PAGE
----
Edwards tells us that when Bellini was putting gthe finishing touches to the part of Arturo in “I Puritani,” Rubini (singing the music as it had just been written down by the composer) inadvertently displaced a D flat by an F natural, which both surprised and pleased Bellini, who accepted it as an emendation, saying, “If he can sing it, he may as well have it.”
In Rossini’s music Rubini had climbed to a high position in the artistic world; but it was really as an exponent of the school of Bellini and Donizetti, and especially in the enunciation of the principles laid down by Bellini, that he won his great fame as a singer.
After the conclusion of his engagement with Barbaja, Rubini appeared in London in 1831. His contracts had allowed him only a moiety of his earnings, which he now received in full to his own account.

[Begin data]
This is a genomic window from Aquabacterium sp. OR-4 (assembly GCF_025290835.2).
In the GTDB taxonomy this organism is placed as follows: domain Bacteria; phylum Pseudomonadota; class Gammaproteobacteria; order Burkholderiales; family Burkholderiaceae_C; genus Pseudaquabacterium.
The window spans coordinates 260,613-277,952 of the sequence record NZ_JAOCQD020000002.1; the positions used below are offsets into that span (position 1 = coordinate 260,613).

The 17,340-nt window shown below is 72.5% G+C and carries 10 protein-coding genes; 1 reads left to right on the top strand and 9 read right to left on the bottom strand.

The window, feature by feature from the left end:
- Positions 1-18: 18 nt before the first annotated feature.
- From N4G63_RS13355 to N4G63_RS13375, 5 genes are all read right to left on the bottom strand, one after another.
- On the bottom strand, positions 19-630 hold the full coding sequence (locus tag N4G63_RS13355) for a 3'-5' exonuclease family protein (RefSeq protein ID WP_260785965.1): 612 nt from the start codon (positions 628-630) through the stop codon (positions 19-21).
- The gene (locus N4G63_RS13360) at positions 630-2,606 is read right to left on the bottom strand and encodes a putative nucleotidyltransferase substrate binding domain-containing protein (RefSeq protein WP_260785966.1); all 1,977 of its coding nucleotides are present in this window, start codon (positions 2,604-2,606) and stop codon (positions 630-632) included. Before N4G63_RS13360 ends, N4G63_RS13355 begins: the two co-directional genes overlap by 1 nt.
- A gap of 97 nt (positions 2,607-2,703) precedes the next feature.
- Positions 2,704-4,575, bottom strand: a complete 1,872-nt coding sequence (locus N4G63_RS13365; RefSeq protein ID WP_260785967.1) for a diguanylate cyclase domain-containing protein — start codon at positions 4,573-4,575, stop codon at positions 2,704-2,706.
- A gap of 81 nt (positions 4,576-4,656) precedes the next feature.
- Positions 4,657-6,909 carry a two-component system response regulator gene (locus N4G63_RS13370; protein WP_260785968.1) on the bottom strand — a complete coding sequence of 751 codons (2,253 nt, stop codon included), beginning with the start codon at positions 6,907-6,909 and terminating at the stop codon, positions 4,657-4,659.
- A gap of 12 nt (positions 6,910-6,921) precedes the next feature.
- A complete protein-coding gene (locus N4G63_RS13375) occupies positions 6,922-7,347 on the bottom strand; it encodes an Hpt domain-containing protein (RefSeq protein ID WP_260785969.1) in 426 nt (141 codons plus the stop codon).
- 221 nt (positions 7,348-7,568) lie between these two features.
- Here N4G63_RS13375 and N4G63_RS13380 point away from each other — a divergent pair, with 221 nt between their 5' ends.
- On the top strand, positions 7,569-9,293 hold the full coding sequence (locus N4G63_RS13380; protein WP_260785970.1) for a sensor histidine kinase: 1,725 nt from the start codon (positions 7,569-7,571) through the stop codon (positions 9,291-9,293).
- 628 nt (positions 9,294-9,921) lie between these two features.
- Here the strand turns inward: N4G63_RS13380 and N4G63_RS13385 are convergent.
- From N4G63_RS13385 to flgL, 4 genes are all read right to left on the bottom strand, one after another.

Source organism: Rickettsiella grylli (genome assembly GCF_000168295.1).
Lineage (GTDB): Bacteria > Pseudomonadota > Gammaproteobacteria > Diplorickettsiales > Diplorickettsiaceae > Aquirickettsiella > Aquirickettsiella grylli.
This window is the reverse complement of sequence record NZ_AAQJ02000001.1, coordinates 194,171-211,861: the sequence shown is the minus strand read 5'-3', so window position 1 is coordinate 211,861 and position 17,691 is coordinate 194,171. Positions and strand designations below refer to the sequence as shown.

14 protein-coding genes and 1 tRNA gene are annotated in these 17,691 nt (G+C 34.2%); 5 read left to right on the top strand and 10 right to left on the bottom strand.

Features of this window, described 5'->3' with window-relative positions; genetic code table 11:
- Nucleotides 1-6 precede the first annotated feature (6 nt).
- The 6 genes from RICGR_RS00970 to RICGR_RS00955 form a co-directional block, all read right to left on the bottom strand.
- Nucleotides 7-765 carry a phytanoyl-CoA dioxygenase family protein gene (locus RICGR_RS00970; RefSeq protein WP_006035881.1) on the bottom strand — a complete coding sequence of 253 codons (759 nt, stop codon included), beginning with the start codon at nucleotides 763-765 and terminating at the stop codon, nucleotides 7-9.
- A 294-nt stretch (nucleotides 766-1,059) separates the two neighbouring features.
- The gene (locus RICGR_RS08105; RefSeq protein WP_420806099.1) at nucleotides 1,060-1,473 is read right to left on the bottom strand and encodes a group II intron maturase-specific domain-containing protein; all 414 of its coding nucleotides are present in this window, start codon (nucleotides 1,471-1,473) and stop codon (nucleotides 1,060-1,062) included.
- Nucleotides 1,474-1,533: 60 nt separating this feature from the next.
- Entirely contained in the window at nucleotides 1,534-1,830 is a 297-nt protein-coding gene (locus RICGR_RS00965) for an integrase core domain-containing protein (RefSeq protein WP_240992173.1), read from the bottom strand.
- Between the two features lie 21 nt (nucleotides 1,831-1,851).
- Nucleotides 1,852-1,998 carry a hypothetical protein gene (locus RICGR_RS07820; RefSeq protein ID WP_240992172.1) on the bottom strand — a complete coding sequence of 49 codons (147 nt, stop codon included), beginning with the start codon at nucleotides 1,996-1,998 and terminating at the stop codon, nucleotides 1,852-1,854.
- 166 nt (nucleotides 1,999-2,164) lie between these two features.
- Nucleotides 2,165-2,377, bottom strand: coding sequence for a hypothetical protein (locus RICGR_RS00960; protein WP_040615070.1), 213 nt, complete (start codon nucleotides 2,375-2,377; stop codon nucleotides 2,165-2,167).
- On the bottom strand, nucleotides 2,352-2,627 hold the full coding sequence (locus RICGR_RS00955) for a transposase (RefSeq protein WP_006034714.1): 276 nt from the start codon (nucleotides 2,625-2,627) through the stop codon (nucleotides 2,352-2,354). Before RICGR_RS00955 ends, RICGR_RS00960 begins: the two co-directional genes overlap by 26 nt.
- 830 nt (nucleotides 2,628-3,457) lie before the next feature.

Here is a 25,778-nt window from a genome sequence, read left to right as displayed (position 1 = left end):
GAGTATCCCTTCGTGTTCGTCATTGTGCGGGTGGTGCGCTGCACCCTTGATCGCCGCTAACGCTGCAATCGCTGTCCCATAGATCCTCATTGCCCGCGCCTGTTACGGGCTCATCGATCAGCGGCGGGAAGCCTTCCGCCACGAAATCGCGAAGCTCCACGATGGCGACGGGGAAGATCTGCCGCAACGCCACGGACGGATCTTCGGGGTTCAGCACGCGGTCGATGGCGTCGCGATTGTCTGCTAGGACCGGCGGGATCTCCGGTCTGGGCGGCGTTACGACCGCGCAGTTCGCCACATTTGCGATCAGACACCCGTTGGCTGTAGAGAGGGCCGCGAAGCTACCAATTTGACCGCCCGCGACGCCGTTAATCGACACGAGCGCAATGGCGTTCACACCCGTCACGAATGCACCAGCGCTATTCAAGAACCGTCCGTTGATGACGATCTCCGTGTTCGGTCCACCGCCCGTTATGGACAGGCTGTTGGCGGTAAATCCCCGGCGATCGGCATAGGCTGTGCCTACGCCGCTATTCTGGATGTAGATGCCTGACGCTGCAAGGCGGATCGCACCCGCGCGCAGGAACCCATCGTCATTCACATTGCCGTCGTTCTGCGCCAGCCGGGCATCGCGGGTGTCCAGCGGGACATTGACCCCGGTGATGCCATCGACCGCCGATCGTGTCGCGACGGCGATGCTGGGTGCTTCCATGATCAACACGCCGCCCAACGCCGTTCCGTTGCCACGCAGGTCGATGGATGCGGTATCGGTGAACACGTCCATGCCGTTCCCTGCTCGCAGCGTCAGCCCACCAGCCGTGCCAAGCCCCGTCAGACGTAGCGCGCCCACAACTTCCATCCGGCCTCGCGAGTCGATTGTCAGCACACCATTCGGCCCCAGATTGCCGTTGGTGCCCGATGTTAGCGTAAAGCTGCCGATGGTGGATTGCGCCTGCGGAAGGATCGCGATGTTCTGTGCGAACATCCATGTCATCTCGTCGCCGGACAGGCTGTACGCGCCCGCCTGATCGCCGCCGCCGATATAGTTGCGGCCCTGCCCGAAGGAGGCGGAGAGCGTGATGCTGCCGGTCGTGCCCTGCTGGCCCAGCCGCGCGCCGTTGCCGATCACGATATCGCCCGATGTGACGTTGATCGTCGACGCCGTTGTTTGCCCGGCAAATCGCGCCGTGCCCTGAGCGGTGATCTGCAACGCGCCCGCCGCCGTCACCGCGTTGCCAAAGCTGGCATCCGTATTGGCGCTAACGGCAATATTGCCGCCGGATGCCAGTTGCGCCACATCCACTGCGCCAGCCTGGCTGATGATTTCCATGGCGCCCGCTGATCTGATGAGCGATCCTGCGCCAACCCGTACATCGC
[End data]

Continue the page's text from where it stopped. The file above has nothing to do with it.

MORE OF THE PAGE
He was in a position of positive affluence, with prospects that placed the scantily remunerated engagement at Pavia, seventeen years before, in the dimmest shade of the backward vista of a dream.
Not long previously Rubini and his wife had been offered engagements at a joint salary of $30,000 a year; now these figures were more than doubled. Rubini, blest with simple tastes, and having no delight in mere extravagance, did not squander his money. He lived much in society, with hearty enjoyment of the good things of life; but he laid by a great fortune.
A clinging to old ties and associations ever remained with him. He never forgot that he was once a poor chorister, and when a dismissed member of the chorus besought his intervention with an obdurate manager, he signed his plea for the defaulter, “Rubini, ancient choriste.”
In a like spirit he purchased a property and residence at his birthplace, where he spent his last days. The years from 1831 to 1843 were divided between Paris and London. Rubini was the lion of the greatest two capitals in the world. He sang in operas, concerts, festivals, and created a furor wherever he appeared. A history of his triumphs would fill a volume.